Friday, October 17, 2014

Ghost in the Shell the Movie!!! or How my Head Exploded Friday Morning

So this all started when I woke up this morning and shortly after beginning my day I saw my name tagged in what I assumed to be a silly innocent facebook post by my boyfriend.  The post was a link to this article.

Soooooo.  Scarlett Johansson has been offered the lead role in Ghost in the Shell slated to be written by William Wheeler and directed by Rupert Sanders.  I have opinions on this news.  LOTS of them.  Let me first start out by saying that I think if you were to take Ghost in the Shell and move it to a western context and make all the characters suddenly white that Johansson is the perfect casting.  She has shown in Under the Skin and in a somewhat simpler way in Lucy that she can do cerebral, she has shown in Lucy and her work in the Marvel cinematic universe that she can do action, and she has shown in several contexts she can do stone cold pseudo sociopath.  While that's not who Motoko Kusanagi is, it's the persona she presents to much of the world.  In this respect she's a lot like Black Widow.  I love this casting for this project.  That's where my love ends.

I do not think this project is worth doing.  Now before people start lining up their arguments that are pro live action film rendition and pro alternate universe retelling let me say I would LOVE to see a live action GITS, and I am 100% all for AU, especially with a property like GITS that has 3 AU versions already (comic, movie, series). I have no issues with spinning another alternate telling.  My issues have to do with casting a western actress for this part and what that represents.

For another round of disclaimers I really don't want to get into the argument about the whitewashing of racial roles in the abstract.  There is a broad array of content on the internet about why this is a problematic trend, and I agree with the vast majority of it.  However I feel no particular need to re-hash it and I have so many complaints about westernizing this particular piece of IP that I really want to focus on my GITS specific issues instead of getting into the broader cultural trend of casting robust POC roles with white actors.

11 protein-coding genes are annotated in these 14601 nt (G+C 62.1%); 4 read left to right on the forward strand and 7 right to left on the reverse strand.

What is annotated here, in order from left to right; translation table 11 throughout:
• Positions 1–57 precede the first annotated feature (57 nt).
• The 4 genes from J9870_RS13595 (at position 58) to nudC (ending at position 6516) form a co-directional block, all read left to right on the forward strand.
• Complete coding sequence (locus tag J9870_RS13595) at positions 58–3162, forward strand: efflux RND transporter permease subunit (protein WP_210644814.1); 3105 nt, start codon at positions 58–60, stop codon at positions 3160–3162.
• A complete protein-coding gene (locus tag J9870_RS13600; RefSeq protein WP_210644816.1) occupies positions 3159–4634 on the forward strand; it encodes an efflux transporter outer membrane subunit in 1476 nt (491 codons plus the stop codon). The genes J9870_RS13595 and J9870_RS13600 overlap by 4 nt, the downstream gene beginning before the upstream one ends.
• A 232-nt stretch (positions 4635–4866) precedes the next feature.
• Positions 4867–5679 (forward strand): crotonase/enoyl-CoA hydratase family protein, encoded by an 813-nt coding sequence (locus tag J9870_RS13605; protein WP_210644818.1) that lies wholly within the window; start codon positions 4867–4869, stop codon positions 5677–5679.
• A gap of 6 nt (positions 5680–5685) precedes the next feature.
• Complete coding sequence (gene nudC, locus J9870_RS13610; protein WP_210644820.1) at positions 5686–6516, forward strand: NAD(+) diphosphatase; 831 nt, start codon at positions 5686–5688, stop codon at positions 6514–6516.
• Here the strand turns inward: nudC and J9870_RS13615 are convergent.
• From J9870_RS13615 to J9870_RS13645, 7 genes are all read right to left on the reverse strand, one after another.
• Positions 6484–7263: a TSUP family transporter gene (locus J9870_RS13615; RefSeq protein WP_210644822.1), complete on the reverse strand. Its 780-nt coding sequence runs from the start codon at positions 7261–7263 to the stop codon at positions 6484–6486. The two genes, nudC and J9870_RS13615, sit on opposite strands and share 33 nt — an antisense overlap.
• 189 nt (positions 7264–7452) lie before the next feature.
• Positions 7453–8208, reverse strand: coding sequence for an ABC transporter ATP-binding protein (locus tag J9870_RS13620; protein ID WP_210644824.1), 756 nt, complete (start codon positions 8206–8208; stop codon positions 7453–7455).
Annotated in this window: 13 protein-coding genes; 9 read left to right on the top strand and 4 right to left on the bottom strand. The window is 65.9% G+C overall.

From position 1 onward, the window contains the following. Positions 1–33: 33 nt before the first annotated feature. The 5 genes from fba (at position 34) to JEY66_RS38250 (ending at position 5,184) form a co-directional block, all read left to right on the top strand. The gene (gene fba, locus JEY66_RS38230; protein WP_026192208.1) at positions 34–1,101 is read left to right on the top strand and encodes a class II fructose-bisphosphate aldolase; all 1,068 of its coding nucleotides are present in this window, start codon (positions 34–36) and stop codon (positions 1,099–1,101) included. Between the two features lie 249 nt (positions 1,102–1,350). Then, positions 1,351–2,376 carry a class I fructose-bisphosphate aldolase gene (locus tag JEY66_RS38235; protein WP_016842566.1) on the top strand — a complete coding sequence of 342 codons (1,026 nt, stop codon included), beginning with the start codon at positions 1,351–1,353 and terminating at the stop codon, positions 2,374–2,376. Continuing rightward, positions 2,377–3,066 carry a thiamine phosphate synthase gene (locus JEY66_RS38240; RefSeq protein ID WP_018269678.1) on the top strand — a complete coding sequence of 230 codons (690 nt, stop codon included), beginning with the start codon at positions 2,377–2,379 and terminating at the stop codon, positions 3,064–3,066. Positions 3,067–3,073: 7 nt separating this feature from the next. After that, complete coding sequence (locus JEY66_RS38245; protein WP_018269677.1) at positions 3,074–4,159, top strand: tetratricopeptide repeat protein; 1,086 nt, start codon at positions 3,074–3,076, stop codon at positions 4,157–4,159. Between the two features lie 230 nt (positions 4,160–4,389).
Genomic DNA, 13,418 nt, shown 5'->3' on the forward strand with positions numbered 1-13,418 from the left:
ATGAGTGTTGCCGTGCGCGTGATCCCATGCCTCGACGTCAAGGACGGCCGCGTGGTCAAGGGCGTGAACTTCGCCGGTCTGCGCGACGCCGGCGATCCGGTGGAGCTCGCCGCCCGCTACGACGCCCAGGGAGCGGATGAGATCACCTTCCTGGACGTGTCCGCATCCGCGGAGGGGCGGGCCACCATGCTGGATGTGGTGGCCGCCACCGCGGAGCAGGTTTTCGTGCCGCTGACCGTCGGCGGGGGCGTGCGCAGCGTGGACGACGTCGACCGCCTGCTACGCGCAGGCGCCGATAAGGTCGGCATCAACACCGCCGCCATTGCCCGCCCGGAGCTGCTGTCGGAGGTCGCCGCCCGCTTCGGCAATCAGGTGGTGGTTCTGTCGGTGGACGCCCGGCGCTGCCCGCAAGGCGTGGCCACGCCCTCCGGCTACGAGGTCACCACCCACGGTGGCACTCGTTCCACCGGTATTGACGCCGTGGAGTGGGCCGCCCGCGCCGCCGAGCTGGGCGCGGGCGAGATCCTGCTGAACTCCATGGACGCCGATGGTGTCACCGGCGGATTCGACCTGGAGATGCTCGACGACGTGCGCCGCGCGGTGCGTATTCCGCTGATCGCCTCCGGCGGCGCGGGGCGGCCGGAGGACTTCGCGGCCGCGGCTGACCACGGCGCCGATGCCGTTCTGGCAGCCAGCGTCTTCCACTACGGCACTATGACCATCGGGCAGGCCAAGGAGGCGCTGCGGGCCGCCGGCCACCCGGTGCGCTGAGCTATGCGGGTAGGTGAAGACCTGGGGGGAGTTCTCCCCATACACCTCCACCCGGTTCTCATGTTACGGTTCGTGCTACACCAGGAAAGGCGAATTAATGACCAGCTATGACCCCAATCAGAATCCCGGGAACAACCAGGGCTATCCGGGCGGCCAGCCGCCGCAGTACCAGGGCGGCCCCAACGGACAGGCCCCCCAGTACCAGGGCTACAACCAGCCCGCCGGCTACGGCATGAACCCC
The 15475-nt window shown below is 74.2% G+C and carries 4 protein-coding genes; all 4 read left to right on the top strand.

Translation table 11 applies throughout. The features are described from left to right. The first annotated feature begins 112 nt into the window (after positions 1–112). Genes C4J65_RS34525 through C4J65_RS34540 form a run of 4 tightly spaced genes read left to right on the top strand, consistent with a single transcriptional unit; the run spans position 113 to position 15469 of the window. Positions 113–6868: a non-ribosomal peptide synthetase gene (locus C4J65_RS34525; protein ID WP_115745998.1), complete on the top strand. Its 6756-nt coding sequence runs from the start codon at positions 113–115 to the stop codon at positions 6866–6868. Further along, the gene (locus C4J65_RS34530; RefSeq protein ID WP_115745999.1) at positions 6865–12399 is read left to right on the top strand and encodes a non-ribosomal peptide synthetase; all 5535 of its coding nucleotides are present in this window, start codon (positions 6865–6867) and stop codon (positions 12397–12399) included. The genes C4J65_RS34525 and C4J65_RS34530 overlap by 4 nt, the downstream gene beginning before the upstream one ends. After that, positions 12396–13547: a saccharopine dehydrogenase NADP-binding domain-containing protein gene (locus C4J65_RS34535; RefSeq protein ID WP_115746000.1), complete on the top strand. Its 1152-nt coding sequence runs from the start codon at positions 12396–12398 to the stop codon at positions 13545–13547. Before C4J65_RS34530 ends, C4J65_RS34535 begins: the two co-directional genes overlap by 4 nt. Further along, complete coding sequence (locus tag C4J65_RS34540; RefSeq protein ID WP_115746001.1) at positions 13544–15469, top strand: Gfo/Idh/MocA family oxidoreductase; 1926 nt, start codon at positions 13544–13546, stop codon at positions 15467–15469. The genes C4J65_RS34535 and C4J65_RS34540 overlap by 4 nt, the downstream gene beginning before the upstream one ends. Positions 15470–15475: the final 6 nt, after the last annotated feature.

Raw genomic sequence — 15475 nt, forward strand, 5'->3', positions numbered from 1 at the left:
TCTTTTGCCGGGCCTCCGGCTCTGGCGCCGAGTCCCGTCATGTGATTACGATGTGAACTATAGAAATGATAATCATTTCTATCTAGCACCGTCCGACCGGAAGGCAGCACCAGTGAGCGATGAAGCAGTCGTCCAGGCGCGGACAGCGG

So with all the disclaimers and straw men swept away (I hope) let me go into my problems with this project.  First and foremost I do not trust Hollywood with post homo sapien sentience storylines.  There is a long history of Hollywood watering down these stories.  The most recent example I can think of is Her.  I know a lot of people liked this film, but to me it felt like they walked up to every major question common to this genre and then didn't actually address any of them.  "Oh I've evolved past connecting with one person and that's a really interesting opportunity to explore what that would mean for you as a human in love with me and maybe looking at poly dynamics and wait I'm about to leave.  Nope I only want to be with you now" (which basically means the earlier state was meaningless).  "Oh I'm changing and becoming so much more than I was programmed to be, but I'm going to continue to emotionally process exactly like a normal human".  I could go on, but you get the point.  It was not a nuanced inspection of post human sentience by any means.  The other example that comes to mind is Bicentennial Man which Hollywood felt for some bizarre reason required trampling on the Laws of Robotics (they were violated at several points during the film) and taking what was an internal evolution of sentience and making it a romance story.  That externalized the main character's motivation for wanting to be human and honestly drew the focus entirely away from his personal evolution.  While the evolution did happen, and was required to make the romance make sense it became a supporting role in the much more conventional plot instead of the core point of the story.